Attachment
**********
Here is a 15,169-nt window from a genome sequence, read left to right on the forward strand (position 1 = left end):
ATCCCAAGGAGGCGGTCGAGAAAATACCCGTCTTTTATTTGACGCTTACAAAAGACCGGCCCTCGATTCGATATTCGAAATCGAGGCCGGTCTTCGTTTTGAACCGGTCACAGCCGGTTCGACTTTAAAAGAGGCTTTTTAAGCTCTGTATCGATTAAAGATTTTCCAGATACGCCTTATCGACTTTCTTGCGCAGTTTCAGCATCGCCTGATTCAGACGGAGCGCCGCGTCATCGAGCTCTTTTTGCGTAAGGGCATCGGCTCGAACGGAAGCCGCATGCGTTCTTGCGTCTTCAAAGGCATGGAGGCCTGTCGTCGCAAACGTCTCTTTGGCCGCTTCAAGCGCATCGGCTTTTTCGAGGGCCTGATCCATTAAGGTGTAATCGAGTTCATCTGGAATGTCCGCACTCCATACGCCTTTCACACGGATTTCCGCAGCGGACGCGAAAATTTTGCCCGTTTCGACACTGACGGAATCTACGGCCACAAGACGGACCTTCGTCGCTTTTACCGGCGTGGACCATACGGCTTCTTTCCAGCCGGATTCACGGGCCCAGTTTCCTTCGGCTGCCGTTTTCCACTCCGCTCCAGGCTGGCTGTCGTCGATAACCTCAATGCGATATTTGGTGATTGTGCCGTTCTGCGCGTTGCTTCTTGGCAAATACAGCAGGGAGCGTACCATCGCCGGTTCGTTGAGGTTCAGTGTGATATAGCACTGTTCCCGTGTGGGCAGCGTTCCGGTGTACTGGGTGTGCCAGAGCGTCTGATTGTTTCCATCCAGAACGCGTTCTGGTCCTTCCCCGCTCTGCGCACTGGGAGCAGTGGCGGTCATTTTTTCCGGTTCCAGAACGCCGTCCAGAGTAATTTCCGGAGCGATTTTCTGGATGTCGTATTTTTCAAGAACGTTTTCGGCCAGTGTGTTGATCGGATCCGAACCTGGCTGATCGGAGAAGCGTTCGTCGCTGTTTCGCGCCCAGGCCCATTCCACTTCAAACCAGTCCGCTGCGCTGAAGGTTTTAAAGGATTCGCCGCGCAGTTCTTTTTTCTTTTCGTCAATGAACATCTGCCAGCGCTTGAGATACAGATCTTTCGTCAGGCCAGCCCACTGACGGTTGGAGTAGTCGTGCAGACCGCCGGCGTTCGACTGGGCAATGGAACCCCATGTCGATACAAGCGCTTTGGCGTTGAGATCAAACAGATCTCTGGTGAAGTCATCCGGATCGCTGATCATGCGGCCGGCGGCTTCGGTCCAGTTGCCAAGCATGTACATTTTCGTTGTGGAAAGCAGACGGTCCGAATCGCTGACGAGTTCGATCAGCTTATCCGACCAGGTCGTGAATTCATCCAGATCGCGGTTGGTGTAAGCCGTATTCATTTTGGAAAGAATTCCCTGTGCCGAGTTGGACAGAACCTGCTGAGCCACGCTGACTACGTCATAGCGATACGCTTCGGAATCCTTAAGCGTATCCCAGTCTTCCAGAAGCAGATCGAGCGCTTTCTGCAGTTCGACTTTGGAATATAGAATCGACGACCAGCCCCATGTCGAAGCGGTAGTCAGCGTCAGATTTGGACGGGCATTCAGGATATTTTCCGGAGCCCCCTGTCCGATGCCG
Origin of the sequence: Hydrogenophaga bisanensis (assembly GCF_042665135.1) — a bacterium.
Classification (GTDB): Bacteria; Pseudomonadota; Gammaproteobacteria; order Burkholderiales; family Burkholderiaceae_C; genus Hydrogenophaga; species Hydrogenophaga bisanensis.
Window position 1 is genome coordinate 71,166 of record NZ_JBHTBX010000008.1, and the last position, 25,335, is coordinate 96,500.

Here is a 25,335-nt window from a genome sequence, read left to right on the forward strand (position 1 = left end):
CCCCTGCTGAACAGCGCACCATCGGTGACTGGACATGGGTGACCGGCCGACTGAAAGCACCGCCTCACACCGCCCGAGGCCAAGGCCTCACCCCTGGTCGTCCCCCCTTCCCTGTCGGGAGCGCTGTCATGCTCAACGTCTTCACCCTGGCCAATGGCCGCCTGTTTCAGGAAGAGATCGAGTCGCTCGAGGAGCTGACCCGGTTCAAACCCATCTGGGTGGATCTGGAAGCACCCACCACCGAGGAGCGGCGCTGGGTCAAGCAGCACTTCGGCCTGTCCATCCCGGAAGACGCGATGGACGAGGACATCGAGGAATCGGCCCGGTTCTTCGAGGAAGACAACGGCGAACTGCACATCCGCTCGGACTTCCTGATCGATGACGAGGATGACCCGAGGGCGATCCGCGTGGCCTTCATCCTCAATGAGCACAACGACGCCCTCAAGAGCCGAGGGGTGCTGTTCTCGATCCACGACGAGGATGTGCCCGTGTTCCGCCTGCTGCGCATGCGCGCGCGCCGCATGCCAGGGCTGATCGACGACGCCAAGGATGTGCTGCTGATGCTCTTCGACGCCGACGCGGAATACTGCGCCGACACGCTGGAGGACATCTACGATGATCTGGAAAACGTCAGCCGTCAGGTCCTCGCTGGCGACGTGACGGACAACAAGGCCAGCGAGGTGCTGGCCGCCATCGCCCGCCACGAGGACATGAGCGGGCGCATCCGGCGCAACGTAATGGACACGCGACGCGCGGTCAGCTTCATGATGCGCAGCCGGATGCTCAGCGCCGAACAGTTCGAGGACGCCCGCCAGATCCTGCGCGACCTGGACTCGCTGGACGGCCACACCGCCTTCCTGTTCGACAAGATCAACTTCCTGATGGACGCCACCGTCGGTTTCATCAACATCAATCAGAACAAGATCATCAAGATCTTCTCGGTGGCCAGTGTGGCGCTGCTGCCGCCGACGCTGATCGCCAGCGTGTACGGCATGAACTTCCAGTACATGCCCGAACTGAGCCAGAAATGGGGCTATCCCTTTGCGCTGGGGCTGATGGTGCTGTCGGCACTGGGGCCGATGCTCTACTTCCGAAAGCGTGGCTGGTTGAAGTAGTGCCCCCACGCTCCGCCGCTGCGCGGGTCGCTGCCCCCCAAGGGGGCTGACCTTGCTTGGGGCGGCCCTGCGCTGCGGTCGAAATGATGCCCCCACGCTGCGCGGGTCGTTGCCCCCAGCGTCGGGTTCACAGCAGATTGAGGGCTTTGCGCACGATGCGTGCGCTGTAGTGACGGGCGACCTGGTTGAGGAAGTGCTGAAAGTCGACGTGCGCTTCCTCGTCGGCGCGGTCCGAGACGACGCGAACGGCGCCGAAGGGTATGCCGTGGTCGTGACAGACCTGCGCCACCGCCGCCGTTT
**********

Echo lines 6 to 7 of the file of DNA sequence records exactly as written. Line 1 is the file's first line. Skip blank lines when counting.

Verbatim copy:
Here is a 25,335-nt window from a genome sequence, read left to right on the forward strand (position 1 = left end):
CCCCTGCTGAACAGCGCACCATCGGTGACTGGACATGGGTGACCGGCCGACTGAAAGCACCGCCTCACACCGCCCGAGGCCAAGGCCTCACCCCTGGTCGTCCCCCCTTCCCTGTCGGGAGCGCTGTCATGCTCAACGTCTTCACCCTGGCCAATGGCCGCCTGTTTCAGGAAGAGATCGAGTCGCTCGAGGAGCTGACCCGGTTCAAACCCATCTGGGTGGATCTGGAAGCACCCACCACCGAGGAGCGGCGCTGGGTCAAGCAGCACTTCGGCCTGTCCATCCCGGAAGACGCGATGGACGAGGACATCGAGGAATCGGCCCGGTTCTTCGAGGAAGACAACGGCGAACTGCACATCCGCTCGGACTTCCTGATCGATGACGAGGATGACCCGAGGGCGATCCGCGTGGCCTTCATCCTCAATGAGCACAACGACGCCCTCAAGAGCCGAGGGGTGCTGTTCTCGATCCACGACGAGGATGTGCCCGTGTTCCGCCTGCTGCGCATGCGCGCGCGCCGCATGCCAGGGCTGATCGACGACGCCAAGGATGTGCTGCTGATGCTCTTCGACGCCGACGCGGAATACTGCGCCGACACGCTGGAGGACATCTACGATGATCTGGAAAACGTCAGCCGTCAGGTCCTCGCTGGCGACGTGACGGACAACAAGGCCAGCGAGGTGCTGGCCGCCATCGCCCGCCACGAGGACATGAGCGGGCGCATCCGGCGCAACGTAATGGACACGCGACGCGCGGTCAGCTTCATGATGCGCAGCCGGATGCTCAGCGCCGAACAGTTCGAGGACGCCCGCCAGATCCTGCGCGACCTGGACTCGCTGGACGGCCACACCGCCTTCCTGTTCGACAAGATCAACTTCCTGATGGACGCCACCGTCGGTTTCATCAACATCAATCAGAACAAGATCATCAAGATCTTCTCGGTGGCCAGTGTGGCGCTGCTGCCGCCGACGCTGATCGCCAGCGTGTACGGCATGAACTTCCAGTACATGCCCGAACTGAGCCAGAAATGGGGCTATCCCTTTGCGCTGGGGCTGATGGTGCTGTCGGCACTGGGGCCGATGCTCTACTTCCGAAAGCGTGGCTGGTTGAAGTAGTGCCCCCACGCTCCGCCGCTGCGCGGGTCGCTGCCCCCCAAGGGGGCTGACCTTGCTTGGGGCGGCCCTGCGCTGCGGTCGAAATGATGCCCCCACGCTGCGCGGGTCGTTGCCCCCAGCGTCGGGTTCACAGCAGATTGAGGGCTTTGCGCACGATGCGTGCGCTGTAGTGACGGGCGACCTGGTTGAGGAAGTGCTGAAAGTCGACGTGCGCTTCCTCGTCGGCGCGGTCCGAGACGACGCGAACGGCGCCGAAGGGTATGCCGTGGTCGTGACAGACCTGCGCCACCGCCGCCGTTT